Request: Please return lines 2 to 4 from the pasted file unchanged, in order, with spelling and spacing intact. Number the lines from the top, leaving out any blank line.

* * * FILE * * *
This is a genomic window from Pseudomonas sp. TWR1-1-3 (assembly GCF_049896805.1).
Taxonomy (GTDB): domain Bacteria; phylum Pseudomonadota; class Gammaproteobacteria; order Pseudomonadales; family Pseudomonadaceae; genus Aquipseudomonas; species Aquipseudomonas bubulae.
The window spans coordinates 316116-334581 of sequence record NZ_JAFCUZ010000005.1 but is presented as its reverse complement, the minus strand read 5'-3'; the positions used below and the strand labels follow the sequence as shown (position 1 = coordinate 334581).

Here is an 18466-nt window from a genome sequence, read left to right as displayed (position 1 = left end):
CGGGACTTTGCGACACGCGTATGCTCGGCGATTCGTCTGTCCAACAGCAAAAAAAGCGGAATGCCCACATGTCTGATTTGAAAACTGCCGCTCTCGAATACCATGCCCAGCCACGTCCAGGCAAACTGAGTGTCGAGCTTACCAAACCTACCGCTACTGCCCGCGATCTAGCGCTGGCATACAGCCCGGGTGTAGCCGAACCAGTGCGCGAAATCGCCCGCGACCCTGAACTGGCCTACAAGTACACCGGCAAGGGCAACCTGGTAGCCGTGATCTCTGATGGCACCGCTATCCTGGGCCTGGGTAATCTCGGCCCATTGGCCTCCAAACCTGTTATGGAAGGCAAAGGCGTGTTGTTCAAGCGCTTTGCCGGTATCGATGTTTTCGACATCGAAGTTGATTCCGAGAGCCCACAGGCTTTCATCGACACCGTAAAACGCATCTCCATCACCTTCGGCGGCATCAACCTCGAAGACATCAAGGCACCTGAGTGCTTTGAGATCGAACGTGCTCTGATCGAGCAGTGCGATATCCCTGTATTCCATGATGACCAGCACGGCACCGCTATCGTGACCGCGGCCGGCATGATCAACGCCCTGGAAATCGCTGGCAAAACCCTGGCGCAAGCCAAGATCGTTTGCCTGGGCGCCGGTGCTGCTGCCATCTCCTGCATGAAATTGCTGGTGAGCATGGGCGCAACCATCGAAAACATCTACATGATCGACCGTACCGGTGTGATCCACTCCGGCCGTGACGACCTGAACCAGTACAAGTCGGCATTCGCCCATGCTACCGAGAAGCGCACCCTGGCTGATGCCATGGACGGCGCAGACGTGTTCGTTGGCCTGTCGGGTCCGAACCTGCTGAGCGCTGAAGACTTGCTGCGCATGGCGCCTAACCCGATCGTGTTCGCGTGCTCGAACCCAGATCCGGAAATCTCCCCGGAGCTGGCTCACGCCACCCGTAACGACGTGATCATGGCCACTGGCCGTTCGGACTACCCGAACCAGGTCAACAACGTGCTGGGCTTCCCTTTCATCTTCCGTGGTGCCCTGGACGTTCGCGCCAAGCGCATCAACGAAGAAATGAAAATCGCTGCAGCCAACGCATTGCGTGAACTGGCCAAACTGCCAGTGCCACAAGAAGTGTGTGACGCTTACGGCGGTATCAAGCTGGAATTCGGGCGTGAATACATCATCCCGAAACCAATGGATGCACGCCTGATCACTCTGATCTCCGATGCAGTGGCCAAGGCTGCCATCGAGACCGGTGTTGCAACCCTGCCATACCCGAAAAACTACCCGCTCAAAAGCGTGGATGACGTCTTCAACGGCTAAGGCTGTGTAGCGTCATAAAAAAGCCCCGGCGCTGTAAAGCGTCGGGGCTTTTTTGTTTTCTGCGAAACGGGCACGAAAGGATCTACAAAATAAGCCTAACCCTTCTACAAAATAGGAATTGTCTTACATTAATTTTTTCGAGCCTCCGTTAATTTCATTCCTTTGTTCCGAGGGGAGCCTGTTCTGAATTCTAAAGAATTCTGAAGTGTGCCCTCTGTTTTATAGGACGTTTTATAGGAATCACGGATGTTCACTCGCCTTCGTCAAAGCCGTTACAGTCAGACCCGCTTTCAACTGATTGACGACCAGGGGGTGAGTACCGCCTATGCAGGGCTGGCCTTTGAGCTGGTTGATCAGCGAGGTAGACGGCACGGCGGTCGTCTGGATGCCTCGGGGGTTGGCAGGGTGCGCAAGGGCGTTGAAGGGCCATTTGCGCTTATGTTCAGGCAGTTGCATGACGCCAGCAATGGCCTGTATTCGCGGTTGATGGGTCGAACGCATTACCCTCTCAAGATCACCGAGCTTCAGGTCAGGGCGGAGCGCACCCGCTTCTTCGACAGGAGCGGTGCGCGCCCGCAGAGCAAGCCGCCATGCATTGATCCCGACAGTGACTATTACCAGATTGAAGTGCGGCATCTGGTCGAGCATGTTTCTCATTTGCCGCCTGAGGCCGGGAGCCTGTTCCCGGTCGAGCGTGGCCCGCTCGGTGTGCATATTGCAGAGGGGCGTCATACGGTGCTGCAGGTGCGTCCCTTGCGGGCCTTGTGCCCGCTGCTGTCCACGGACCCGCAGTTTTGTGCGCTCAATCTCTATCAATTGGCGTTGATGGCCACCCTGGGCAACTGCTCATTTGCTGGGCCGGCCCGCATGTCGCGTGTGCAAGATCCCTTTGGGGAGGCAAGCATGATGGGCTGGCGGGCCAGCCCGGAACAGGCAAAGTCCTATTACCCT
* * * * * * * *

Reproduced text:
Taxonomy (GTDB): domain Bacteria; phylum Pseudomonadota; class Gammaproteobacteria; order Pseudomonadales; family Pseudomonadaceae; genus Aquipseudomonas; species Aquipseudomonas bubulae.
The window spans coordinates 316116-334581 of sequence record NZ_JAFCUZ010000005.1 but is presented as its reverse complement, the minus strand read 5'-3'; the positions used below and the strand labels follow the sequence as shown (position 1 = coordinate 334581).

Here is an 18466-nt window from a genome sequence, read left to right as displayed (position 1 = left end):